We all have our crosses to bear. Kerry Trotter's latest (and most overblown) can be found on her left leg. In pregnancy, every day becomes a new lesson in love, acceptance, peace, panic and, today, mortality. She explains how she came to understand memento mori.
It was all going as planned.
Scratch that, better than planned.
At about 20 weeks into my pregnancy, I was feeling wonderful, our newly identified baby girl was growing mightily, I was healthy, family was happy, my hand-me-down maternity wardrobe was lending me some fashionable flexibility — the partum world was a wonderful, carefree place for ol’ Ker.
Then I saw it.
Flitting about our house feeling effortlessly pulled together in my belted sundress, I happened to cast my eyes downward and spotted something on my left calf that injected a thunderbolt of terror into my heart. I froze then bent down to get a closer look. Is that … what I think it is?...
Father Damian Ference has added a new record to his collection: Leonard Cohen's recently released Old Ideas. His review of the album yielded 4.5 out of 5 stars, and he explains why, today on the WOF Blog.
An old friend called the other day to tell me that he bought Leonard Cohen’s new record, Old Ideas. I asked him what he thought. He said, “It sounds a lot like what Johnny Cash was doing on his last albums.” My friend isn’t the religious type, so he didn’t specifically mention the themes of sorrow, suffering, death, healing, redemption, and mercy, but I knew exactly what he was getting at. I told him, “Well, Cohen is pushing eighty, so that’s what’s on his mind.” He agreed.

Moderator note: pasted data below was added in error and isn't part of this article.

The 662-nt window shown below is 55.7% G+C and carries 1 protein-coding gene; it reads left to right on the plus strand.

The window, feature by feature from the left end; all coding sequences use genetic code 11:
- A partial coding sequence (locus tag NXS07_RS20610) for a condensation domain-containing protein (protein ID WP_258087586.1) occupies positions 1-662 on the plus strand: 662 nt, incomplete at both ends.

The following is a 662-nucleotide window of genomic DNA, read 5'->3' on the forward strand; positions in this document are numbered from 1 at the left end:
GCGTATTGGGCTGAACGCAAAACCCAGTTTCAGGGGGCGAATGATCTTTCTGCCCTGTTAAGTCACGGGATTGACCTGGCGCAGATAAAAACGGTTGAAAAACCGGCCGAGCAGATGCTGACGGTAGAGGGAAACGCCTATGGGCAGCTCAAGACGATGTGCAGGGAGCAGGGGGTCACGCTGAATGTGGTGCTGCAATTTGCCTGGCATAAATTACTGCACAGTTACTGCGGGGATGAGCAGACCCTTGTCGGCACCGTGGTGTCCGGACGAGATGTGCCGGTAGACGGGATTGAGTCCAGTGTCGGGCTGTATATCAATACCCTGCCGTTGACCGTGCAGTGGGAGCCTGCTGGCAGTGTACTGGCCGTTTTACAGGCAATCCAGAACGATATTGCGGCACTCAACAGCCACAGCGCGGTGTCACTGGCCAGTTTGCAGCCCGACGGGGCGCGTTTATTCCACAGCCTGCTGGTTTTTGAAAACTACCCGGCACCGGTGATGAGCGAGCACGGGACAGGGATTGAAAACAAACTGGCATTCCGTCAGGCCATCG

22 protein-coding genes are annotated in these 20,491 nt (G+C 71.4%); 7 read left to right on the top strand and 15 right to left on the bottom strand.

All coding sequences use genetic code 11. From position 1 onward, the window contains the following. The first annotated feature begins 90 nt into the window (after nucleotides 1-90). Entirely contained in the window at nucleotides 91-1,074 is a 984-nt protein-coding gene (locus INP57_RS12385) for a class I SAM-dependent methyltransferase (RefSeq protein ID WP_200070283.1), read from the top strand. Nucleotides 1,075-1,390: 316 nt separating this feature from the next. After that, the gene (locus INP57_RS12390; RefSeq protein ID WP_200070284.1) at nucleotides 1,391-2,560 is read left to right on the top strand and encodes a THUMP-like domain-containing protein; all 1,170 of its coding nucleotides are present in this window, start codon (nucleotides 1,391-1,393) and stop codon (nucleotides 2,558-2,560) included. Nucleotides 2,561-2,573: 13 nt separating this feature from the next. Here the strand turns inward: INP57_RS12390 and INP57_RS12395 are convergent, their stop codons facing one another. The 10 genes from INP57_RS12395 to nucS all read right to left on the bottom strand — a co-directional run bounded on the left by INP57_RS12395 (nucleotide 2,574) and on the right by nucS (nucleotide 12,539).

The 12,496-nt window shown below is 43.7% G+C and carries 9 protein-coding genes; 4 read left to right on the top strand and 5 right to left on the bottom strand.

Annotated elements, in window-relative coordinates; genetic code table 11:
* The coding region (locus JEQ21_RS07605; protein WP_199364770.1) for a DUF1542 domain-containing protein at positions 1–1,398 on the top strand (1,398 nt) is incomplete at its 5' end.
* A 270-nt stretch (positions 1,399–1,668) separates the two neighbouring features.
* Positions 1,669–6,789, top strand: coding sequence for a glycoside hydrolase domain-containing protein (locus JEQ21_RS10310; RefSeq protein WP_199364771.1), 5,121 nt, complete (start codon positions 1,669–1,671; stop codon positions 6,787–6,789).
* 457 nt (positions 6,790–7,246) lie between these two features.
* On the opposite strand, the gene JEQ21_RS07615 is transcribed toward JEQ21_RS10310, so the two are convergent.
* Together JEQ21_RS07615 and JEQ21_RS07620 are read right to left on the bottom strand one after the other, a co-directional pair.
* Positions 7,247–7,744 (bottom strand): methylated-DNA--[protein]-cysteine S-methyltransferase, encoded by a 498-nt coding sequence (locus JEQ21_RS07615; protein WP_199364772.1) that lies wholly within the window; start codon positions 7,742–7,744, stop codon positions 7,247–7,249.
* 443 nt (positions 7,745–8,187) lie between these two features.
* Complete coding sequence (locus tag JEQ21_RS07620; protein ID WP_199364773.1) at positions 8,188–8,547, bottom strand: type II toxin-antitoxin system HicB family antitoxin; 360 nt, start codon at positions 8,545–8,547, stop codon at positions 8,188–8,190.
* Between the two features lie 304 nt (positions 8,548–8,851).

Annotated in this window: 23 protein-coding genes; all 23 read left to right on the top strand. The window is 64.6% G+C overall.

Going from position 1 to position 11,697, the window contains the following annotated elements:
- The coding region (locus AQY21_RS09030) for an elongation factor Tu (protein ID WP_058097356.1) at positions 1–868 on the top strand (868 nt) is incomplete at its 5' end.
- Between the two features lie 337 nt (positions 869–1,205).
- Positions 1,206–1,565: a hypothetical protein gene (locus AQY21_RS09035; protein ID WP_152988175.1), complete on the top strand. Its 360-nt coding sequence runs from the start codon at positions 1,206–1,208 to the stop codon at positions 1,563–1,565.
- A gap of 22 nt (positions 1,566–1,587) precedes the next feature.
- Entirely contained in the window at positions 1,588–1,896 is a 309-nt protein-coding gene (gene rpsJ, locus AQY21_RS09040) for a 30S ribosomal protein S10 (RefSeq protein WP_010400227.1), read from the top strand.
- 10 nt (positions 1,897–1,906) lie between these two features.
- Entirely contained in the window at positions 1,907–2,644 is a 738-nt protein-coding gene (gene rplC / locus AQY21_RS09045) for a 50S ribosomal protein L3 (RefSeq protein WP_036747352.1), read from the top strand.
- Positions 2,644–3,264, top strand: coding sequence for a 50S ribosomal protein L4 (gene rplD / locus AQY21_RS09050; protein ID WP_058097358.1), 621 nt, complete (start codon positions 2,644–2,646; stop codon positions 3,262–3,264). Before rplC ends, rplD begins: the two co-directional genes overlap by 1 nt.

Mortality has always been a major theme of Cohen’s work, along with God, love, faith, sex, sacrifice, longing, heartache, and hope. And it makes sense that Cohen entitled his latest effort Old Ideas, because he has been writing about these ideas for over fifty years, so there isn’t much new here, except for the fact that now, Cohen seems more comfortable than ever dealing with them. Of course, these ideas are much older than him – these are the ideas that are at the very heart of the human experience – they are the ideas that, once distractions are removed, demand all of our attention...
There is a leitmotiv that occurs time and again in Western Art at least since the middle ages that is called “memento mori.” The memento mori (Latin for "remember death") is an artistic or literary reminder of human mortality and the evanescent quality of all finite things. Remembering the inevitability of death has the potential to properly situate and order the dispositions and desires of one’s life. We learn from the fragility of life what is genuinely important. In terms of Christian spirituality, the practice of calling to mind one’s mortality can instill in one a greater hope for heaven and deepen one’s awareness of the necessity of Christ’s saving grace...